\[\begin{align} & {{H}_{0}}:\mu =10 \\ & {{H}_{A}}:\mu \ne 10 \\ \end{align}\]But, for example, this set of hypotheses is not valid:

\[\begin{align} & {{H}_{0}}:\mu =10 \\ & {{H}_{A}}:\mu \ge 10 \\ \end{align}\]Why the above set is not valid? Because the set of possible values stated by \({{H}_{0}}\) and \({{H}_{A}}\) overlap (see that both null and alternative hypotheses include 10 as a possible value for \(\mu\)).

## The Mechanics of a Test of Hypothesis

Now that you have a sample and you have a properly defined null and alternative hypotheses, you can conduct a test of hypothesis. Now you can compute a ** test statistic, **that is the center piece of the whole process. A test statistic is simply a numerical (random) value that is computed from the sample data and from the values stated in the hypothesis. The actual formula used to compute a test statistic depends on the type of parameter being estimated (for example, we use a different type of test statistic when we are testing for a population mean \(\mu\) than when we are testing for a population variance \(\sigma\)).

The philosophy, though, for ALL hypothesis test is the SAME. Please retain this in your head: The test statistic is computed and its outcome is checked assuming that the null hypothesis is true. So the principle is: If I assume that the null hypothesis \({{H}_{0}}\) is true, how unlikely are the same results obtained? The philosophy is that if the sample results is to unlikely under the assumption that \({{H}_{0}}\) s true, then we discard \({{H}_{0}}\) as a plausible option.

The probability that the sample results are at least as extreme as the ones observed can be typically computed (because usually assuming that \({{H}_{0}}\) is true determines the value of the unknown parameter that determines the distribution of the population), and this probability is called the *p-value*.

A low p-value indicates the sample results are unusual if we take \({{H}_{0}}\) as true. But, how low is low enough? Well, we need to define a threshold, which we call significance level, or \(\alpha\). This value of \(\alpha\) represents the risk we are willing to take of rejecting a true null hypothesis.

## Results of a Hypothesis Test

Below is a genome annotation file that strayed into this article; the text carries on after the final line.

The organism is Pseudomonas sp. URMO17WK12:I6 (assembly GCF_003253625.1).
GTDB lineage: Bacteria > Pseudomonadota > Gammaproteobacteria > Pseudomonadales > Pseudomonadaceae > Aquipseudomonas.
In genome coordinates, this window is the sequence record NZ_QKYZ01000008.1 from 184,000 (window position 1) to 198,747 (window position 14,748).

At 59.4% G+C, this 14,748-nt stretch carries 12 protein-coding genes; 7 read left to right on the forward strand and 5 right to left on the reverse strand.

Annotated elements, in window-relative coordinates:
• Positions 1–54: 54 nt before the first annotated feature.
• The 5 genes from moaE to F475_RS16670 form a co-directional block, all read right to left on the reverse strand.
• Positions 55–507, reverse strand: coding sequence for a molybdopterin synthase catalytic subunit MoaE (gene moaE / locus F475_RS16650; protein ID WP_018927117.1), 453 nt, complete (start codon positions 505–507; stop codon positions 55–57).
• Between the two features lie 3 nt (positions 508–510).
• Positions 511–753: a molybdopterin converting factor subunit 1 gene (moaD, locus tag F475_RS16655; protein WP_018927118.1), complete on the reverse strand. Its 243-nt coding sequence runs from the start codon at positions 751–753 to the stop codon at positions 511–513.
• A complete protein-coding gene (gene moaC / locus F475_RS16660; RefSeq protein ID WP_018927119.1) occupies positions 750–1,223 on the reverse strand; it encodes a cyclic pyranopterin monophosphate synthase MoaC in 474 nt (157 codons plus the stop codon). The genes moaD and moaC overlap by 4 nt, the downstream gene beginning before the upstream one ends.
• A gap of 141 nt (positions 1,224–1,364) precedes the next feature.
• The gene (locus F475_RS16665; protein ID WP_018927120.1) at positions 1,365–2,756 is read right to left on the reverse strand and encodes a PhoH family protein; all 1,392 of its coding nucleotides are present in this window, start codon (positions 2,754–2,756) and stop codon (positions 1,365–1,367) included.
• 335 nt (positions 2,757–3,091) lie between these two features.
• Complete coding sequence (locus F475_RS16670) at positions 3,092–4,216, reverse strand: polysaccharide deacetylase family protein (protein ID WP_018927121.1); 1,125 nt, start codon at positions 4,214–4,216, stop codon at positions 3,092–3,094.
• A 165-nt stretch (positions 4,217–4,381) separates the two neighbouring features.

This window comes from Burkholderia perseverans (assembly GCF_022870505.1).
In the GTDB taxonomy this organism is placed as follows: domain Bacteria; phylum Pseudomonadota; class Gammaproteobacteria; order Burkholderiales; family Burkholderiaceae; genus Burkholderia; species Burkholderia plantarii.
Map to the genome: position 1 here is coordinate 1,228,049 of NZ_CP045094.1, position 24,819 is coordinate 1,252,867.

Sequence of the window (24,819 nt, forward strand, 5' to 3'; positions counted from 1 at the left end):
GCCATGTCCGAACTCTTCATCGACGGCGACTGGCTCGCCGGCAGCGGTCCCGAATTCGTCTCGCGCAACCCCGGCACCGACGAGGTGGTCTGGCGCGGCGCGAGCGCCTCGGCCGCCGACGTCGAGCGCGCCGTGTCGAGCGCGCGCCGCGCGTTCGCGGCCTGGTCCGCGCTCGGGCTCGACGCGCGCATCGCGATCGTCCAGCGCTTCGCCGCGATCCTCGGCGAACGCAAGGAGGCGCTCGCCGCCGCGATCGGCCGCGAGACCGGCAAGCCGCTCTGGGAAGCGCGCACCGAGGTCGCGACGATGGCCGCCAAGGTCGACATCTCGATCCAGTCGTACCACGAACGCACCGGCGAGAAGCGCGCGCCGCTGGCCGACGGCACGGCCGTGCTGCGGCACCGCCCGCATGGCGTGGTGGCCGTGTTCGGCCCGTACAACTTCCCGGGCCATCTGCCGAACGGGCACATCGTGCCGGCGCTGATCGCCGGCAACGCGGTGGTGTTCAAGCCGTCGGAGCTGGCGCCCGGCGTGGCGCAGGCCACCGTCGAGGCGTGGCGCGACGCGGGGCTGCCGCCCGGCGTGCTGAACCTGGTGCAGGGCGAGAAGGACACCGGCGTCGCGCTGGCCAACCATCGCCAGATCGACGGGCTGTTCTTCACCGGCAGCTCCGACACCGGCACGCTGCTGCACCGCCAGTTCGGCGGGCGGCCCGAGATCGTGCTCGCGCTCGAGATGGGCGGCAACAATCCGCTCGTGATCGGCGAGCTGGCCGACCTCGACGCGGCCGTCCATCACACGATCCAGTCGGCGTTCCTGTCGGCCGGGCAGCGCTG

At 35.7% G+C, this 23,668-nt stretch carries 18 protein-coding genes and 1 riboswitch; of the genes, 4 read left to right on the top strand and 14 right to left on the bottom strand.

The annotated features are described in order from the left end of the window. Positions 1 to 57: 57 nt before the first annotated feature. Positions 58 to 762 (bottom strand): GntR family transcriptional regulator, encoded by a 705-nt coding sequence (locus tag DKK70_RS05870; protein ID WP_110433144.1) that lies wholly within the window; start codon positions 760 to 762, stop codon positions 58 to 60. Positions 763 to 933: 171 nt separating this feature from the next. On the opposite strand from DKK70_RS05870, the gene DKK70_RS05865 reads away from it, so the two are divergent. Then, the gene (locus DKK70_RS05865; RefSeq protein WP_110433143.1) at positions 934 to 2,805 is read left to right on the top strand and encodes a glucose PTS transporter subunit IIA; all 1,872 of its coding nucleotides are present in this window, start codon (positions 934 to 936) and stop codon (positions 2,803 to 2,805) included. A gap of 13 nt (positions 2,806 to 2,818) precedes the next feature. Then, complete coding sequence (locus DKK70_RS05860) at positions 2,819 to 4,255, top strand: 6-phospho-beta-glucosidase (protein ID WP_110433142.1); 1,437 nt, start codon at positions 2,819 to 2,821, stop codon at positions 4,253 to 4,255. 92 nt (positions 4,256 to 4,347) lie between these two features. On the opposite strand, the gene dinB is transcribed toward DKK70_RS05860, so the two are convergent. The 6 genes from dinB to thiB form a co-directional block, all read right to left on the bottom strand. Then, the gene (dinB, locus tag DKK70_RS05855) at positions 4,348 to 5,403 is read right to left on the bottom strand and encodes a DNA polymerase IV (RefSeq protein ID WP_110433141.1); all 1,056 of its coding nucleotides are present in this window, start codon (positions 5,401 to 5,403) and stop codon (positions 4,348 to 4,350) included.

So finally, how do we give our answer to the hypotheses? Simple, if the calculated p-value is such that $p<\alpha $, we then *reject the null hypothesis*. Otherwise, if \(p\ge \alpha\), we *fail to reject the null hypothesis. *Observe that there is no such thing as "accepting the null hypothesis". Sample data CANNOT prove the null hypothesis because of the fundamental way it is constructed.

If the null hypothesis is not rejected, the sample data is telling us "look, it does not seems that the sample data contradict the null hypothesis, so let us retain it, for now at least".

On the other hand, if the null hypothesis is rejected, the sample data is telling us "look, the sample data seems to be conflicting with the null hypothesis, so it'd be wise to check your null hypothesis, because it may be off".

## Did We Get it Right?

One misconception is that a hypothesis test will give an infallible answer. It cannot be further from the truth. The decision about the hypothesis test (either reject Ho OR not reject Ho) can be actually wrong. Face the fact, go over it.

How can you be wrong? Actually, in two ways: First, if you reject the null hypothesis you will be claiming that the null hypothesis is not true. So, if the null hypothesis ACTUALLY true, you have then made an error. That is called a Type I error, in which your decision of rejecting Ho is wrong, because Ho is actually true. The probability of this type I of error is \(\alpha\).

The second type of error occurs when you fail to reject the null hypothesis, so then you don't find enough evidence to claim that the null hypothesis is false. But, if it turns out that the null hypothesis is ACTUALLY false, you have then made an error. This is called a Type II error, in which your decision of no rejecting Ho is wrong, because Ho is actually false. The probability of this type II of error is named as \(\beta\).

That is it for now.